Wednesday, March 29, 2023

CPA Society president expresses himself about debt audit

By on April 26, 2017


SAN JUAN – As far as the Puerto Rico Society of Certified Public Accountants is concerned, the island’s debt was audited at least up to 2014 as part of the process of preparing yearly audited financial statements, so those debt balances should not raise questions.

“The government’s financial statements are audited using accounting principles and the government’s financial statements have been audited until 2014. We should not raise concerns about those balance sheets because the financial statements were audited up to 2014,” society President Luis Zayas said.

CPA Society President Luis Zayas

Puerto Rico Society of CPAs President Luis Zayas

The government has yet to release the audited financial reports for 2015 and 2016.

Debt is a component that is audited by independent accounting firms as part of the process of doing the yearly audited financial statements. “The financial statements do not only comprise the debt. There are other items such as obligations, property, public corporations, cash or accounts receivable,” he said.

Over the past few days, there has been public outcry after the government repealed a commission appointed by the past administration to audit the debt.

Zayas believes the controversy surrounding Puerto Rico’s public debt revolves around its legitimacy or legality as the public seeks to determine who is accountable for the $69 billion debt.

Accountants also perform forensic audits, which focus upon the detail of the debt to explain its purpose or how money was spent.

“People think an audit is just the numbers…but already until 2014there are two years that were not auditedthe debt has been audited… The debt has already been validated. What you want to know is how the money was used…but it’s $69 billion, and auditing all of that is a monumental task,” Zayas said.

Government Development Bank President Christian Sobrino said Wednesday he would make the government’s bond issuances public.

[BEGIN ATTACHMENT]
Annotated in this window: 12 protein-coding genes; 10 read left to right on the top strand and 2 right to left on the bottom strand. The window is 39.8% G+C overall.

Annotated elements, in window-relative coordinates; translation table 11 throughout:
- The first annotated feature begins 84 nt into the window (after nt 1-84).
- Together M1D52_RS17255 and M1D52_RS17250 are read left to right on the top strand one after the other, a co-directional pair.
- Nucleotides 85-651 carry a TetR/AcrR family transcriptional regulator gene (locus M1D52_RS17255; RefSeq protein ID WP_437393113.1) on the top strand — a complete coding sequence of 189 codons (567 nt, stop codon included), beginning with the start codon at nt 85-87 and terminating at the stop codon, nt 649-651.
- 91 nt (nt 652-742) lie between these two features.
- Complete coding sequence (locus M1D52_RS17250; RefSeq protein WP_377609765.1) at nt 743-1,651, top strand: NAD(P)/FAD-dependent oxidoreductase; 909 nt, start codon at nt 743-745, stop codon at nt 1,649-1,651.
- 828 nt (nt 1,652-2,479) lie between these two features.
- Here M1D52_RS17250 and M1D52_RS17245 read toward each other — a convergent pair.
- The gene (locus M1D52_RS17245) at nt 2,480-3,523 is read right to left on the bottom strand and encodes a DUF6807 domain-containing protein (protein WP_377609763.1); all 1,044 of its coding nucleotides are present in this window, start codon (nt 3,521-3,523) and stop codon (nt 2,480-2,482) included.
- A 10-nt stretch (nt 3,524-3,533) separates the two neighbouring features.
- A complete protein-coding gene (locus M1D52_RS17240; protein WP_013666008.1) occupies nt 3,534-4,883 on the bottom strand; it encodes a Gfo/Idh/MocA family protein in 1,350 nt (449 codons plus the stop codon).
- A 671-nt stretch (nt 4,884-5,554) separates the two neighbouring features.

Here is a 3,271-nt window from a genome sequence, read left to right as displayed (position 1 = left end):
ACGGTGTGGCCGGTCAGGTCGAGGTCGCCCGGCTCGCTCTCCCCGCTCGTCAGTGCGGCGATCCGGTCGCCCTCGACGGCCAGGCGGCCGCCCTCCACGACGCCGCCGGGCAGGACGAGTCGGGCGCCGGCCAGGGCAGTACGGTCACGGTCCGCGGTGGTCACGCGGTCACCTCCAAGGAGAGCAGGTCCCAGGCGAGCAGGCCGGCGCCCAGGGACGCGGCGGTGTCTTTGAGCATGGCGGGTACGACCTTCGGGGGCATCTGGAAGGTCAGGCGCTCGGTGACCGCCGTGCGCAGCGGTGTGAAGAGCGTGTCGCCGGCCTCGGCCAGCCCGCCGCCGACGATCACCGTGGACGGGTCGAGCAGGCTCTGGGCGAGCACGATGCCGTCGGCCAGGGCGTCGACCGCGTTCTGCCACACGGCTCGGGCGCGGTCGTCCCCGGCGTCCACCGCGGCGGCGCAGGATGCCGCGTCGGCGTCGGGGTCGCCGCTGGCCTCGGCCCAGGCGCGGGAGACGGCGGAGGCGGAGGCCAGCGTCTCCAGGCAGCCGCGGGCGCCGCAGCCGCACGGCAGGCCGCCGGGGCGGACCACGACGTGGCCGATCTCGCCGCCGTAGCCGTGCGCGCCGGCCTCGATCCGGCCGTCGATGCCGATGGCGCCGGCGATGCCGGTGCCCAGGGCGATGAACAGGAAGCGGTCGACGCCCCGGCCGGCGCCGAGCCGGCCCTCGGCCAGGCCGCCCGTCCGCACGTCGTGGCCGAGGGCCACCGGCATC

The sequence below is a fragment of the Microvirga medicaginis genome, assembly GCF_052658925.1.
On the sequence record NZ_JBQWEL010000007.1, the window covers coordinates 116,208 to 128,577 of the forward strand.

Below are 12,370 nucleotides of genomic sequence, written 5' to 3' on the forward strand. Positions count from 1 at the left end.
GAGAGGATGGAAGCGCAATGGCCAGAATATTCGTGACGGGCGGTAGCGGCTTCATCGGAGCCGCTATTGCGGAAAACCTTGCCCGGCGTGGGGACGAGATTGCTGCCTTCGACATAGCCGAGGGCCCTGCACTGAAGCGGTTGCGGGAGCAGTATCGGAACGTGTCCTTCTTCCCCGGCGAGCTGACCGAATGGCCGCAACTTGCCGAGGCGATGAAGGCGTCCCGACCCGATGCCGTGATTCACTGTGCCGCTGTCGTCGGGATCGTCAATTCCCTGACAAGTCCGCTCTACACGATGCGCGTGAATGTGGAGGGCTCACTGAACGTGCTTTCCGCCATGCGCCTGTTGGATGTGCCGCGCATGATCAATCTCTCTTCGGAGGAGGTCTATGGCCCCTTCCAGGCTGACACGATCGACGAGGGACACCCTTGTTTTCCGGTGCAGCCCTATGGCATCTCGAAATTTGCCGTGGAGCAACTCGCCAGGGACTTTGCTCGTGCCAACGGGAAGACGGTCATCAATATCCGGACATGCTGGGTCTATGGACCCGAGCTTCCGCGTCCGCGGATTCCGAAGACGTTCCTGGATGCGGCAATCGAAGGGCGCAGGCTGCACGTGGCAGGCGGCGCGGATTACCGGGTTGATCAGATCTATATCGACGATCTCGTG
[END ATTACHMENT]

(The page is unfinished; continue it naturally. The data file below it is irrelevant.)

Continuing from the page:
Zayas said the government’s issuances as well as those by public corporations that make up much of the debt are highly regulated by the Securities and Exchange Commission, law firms and consultants.

“The people outside say they want to audit the debt to determine who should be accountable for it, how the bonds were issued and under which conditions the bonds were issued, but those bonds are highly regulated. It’s not like I can buy a bond at a street corner,” he said.

What would be the purpose of auditing the debt? Zayas said that although there is a public call for auditing the debt to determine who should be accountable or whether to pay it, the reality is it is up to the courts and not the auditors to make such determinations. He said calls in favor of an audit were fueled by the government defaulting on payments. “When those bonds were issued, no one questioned them,” he said.

However, a court may be making a determination on the legality of the debt. In March, a group of Sales Tax Financing Corp. (Cofina by its Spanish acronym) bondholders alleged in U.S. District Court that the government has issued at least $3 billion in debt illegally since 2011 because at the time it had already surpassed the legal loan margin established by the constitution. The allegation was made in the case of Lex Claims, which was put on hold by the stay on litigations established in the federal Promesa law.


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